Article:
Spanish K-6 - Amie Chamberlain
Friday, October 31, 2014
About the PCS Spanish Program
 
Parkview Center School's K-6 Spanish Program
 
When Parkview began as an alternative school in 1989, the staff and parents believed strongly in the importance of early language learning as a part of the school's foundation. Several languages were taught on a rotating basis: Spanish, French, Chinese, and American Sign Language. In order to gain more depth in a specific language and culture, the school decided to retain Spanish as the language of instruction for students. We do not have an art specialist, but classes do have art.

Each school in the district is given a specific staffing allocation for specialists based on the total student enrollment. This determines the amount of time students have Spanish each week in the K-6 Spanish program. Yet, we continue to seek more effective ways of "doing the best we can with what we have".
The Parkview Center School kindergarten through sixth grade Spanish Culture and Language program is an exploratory language program that focuses on the American Council of Teaching of Foreign Languages (ACTFL) philosophy:

  "Language and communication are at the heart of the human experience. The United States must educate students who are linguistically and culturally equipped to communicate successfully in a pluralistic American society and abroad."

Using the national Standards for Foreign Language Learning developed by ACTFL, Spanish classroom learning environment designed to introduce students to Spanish includes visual, auditory, and kinesthetic modes of engagement.

Kindergarten (all day) students have Spanish for 30 minutes, twice a week. Students in grades 1 through 6 have Spanish once a week for 45 minutes. During class, they learn foundational Spanish vocabulary and phrases through a variety of methodologies including visual cue cards, stories, songs, games, TPR (Total Physical Response), TPRS (Teaching Spanish through Reading and Speaking) as well as large and small group activities. Technology is also an integral means of student engagement and active learning with both culture and language. The class also emphasizes developing an understanding and appreciation for Spanish speaking peoples and their cultures.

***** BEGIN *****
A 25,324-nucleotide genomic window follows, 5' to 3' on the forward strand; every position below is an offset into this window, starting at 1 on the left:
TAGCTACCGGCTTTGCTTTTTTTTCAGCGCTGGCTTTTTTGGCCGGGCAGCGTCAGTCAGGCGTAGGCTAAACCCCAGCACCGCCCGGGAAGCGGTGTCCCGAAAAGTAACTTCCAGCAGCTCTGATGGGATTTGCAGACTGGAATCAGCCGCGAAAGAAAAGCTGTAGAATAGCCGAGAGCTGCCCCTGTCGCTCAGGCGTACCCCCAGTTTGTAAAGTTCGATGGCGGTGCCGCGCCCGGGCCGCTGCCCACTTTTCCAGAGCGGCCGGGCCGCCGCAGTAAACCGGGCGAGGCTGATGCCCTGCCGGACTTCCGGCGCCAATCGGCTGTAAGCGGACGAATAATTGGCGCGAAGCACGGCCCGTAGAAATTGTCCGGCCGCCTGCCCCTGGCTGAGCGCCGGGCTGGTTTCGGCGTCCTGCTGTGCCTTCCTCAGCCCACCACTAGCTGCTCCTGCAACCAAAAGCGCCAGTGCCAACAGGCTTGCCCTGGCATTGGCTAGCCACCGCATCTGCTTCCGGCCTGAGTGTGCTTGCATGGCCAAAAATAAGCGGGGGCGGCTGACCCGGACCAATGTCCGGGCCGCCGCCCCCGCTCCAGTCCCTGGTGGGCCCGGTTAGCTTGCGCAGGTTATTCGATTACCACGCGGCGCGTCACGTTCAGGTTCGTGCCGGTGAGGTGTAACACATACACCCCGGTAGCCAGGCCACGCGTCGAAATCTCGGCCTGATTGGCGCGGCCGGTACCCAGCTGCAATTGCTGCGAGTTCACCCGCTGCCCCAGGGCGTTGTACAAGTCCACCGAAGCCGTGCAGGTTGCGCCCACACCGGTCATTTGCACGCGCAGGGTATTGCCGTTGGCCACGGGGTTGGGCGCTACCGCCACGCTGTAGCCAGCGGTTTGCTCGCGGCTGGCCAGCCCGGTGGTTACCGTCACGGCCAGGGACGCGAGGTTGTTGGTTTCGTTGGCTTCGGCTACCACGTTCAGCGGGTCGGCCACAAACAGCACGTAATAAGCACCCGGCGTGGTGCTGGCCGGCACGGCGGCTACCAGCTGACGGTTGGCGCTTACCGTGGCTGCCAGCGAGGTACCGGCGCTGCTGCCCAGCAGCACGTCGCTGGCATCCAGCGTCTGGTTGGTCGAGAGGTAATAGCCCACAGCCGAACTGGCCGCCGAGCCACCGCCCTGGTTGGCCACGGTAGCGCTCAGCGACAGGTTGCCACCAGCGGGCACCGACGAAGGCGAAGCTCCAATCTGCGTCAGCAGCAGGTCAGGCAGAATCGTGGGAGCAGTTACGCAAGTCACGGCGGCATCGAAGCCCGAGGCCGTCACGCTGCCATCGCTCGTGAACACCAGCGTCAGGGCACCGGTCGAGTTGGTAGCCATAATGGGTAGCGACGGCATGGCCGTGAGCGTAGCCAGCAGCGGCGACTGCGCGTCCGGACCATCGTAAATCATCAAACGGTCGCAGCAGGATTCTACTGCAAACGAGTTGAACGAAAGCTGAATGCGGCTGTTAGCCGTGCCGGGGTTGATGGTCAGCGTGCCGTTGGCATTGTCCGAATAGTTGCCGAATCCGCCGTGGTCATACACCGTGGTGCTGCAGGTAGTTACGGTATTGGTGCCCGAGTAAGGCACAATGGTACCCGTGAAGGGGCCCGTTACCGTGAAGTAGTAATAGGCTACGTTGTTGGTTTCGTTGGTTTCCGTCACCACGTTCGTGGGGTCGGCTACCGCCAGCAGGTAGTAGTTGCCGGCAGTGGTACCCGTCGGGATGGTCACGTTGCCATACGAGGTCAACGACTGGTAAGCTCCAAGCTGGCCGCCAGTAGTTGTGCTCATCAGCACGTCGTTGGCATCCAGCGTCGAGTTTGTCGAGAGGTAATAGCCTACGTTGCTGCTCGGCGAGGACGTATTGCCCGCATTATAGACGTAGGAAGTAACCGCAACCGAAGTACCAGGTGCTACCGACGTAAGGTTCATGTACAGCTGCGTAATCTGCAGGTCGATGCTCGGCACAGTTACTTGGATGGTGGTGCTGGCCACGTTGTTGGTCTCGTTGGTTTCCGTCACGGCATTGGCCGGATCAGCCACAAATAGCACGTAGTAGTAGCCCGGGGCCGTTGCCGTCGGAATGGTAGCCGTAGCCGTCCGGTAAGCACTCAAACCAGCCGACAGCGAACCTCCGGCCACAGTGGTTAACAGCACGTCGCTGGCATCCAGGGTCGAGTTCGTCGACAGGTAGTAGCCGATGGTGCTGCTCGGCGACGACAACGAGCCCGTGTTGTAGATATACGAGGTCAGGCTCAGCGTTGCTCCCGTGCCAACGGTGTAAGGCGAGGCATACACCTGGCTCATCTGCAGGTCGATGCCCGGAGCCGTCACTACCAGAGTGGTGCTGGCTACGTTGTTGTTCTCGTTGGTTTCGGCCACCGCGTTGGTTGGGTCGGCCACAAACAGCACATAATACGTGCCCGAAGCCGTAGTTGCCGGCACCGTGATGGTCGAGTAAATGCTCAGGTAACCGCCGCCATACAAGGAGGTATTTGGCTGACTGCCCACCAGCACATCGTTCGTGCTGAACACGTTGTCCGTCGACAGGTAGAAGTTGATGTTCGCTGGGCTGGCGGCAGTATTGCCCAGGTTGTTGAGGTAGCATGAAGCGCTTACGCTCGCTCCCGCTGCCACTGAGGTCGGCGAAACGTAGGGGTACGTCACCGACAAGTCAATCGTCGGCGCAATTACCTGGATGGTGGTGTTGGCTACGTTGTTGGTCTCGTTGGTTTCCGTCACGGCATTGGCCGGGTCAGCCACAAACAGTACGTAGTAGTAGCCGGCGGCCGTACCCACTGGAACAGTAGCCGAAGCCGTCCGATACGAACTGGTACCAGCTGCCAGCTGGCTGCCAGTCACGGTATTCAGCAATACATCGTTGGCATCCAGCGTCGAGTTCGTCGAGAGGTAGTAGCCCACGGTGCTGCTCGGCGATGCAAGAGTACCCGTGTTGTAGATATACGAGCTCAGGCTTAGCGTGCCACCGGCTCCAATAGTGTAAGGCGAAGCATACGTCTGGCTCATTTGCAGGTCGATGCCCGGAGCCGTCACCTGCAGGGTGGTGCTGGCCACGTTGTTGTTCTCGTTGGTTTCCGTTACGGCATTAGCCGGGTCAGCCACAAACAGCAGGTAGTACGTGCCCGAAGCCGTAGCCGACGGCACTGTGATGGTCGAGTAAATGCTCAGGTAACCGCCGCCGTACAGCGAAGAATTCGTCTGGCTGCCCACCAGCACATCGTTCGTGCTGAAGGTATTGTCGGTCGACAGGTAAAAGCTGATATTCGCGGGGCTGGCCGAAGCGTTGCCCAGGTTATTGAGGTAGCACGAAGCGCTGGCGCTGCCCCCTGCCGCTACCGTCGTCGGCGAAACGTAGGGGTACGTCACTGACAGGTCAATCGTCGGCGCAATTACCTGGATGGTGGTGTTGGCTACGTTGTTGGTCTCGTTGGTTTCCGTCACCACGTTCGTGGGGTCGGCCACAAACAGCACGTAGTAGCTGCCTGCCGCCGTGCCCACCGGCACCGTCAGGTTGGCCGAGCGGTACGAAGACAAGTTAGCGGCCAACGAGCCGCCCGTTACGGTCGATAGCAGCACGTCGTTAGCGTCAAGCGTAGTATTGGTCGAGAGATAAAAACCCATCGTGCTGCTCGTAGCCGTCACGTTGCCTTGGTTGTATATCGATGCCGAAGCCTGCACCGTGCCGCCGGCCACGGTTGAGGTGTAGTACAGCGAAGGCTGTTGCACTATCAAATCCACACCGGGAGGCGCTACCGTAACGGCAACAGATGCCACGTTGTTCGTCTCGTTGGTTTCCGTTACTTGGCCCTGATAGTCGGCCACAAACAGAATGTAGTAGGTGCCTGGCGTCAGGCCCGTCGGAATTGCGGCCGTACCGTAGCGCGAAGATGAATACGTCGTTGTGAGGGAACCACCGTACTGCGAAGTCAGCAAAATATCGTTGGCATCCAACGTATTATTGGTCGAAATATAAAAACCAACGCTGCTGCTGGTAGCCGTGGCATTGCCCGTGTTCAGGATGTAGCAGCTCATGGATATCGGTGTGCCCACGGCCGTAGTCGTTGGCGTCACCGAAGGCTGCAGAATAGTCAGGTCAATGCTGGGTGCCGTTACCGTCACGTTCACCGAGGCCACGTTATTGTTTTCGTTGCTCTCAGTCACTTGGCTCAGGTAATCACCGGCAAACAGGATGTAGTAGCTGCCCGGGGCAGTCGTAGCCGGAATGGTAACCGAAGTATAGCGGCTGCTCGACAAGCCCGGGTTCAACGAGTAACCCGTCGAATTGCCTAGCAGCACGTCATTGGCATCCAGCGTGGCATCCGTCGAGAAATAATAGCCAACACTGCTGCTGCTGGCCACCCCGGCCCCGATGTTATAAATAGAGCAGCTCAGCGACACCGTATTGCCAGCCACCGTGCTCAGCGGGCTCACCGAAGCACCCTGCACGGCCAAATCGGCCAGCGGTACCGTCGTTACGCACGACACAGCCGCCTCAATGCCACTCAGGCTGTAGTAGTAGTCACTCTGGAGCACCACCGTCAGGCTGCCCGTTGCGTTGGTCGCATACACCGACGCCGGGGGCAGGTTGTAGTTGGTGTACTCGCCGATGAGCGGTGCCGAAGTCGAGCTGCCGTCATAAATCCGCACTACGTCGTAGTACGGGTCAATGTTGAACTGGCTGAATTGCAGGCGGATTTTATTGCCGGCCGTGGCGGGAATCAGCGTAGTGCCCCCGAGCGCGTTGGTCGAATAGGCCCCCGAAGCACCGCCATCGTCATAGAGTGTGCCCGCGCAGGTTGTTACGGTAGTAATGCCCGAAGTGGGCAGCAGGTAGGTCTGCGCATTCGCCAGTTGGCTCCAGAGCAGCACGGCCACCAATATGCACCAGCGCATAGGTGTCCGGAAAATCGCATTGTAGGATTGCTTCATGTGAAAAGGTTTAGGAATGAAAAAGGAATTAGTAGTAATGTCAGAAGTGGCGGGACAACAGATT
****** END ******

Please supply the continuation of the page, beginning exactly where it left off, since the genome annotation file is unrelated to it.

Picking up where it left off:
The amount of time given to Spanish each week directly affects the amount of "proficiency" or "early language production" a student achieves. For "speech emergence" to occur, a program that meets three or more times a week is optimal for a total of 90 minutes of consective sequential instruction. Yet, it still takes several years for "fluency" to occur without total immersion (living in a foreign country for at least 2 years and interacting with people in the language) For a more detailed description of the stages in second language acquisition, see the K-6 Spanish website.

I hope this answers some of the questions you have about the Spanish program at Parkview. Feel free to contact me with any other questions you may have. Please check out the K-6 Spanish website for extra Spanish information, games, and resources throughout the year.

Amie Chamberlain, K-6 Spanish